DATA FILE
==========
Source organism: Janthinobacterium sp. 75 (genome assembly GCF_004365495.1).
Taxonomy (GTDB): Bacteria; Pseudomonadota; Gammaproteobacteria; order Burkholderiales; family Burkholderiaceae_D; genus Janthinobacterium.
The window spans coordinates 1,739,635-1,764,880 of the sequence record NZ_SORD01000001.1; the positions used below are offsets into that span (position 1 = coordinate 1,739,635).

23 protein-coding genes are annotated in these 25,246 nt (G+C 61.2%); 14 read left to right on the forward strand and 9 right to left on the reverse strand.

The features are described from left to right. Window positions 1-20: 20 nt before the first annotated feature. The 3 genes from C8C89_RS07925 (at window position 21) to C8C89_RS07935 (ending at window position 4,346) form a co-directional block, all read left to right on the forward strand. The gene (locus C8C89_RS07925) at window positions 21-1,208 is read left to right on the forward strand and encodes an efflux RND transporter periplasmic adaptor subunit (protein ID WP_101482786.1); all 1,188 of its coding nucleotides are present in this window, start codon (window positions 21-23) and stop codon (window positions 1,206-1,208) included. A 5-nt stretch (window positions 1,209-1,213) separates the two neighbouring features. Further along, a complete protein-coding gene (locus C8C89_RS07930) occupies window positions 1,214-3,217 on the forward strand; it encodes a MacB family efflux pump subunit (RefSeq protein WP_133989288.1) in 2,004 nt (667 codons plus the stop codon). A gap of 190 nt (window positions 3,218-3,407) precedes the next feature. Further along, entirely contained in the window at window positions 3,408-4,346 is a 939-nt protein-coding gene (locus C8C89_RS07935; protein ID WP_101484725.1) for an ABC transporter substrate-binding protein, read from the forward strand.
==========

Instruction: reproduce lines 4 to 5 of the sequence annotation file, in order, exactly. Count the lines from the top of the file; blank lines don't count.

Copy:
23 protein-coding genes are annotated in these 25,246 nt (G+C 61.2%); 14 read left to right on the forward strand and 9 right to left on the reverse strand.

The features are described from left to right. Window positions 1-20: 20 nt before the first annotated feature. The 3 genes from C8C89_RS07925 (at window position 21) to C8C89_RS07935 (ending at window position 4,346) form a co-directional block, all read left to right on the forward strand. The gene (locus C8C89_RS07925) at window positions 21-1,208 is read left to right on the forward strand and encodes an efflux RND transporter periplasmic adaptor subunit (protein ID WP_101482786.1); all 1,188 of its coding nucleotides are present in this window, start codon (window positions 21-23) and stop codon (window positions 1,206-1,208) included. A 5-nt stretch (window positions 1,209-1,213) separates the two neighbouring features. Further along, a complete protein-coding gene (locus C8C89_RS07930) occupies window positions 1,214-3,217 on the forward strand; it encodes a MacB family efflux pump subunit (RefSeq protein WP_133989288.1) in 2,004 nt (667 codons plus the stop codon). A gap of 190 nt (window positions 3,218-3,407) precedes the next feature. Further along, entirely contained in the window at window positions 3,408-4,346 is a 939-nt protein-coding gene (locus C8C89_RS07935; protein ID WP_101484725.1) for an ABC transporter substrate-binding protein, read from the forward strand.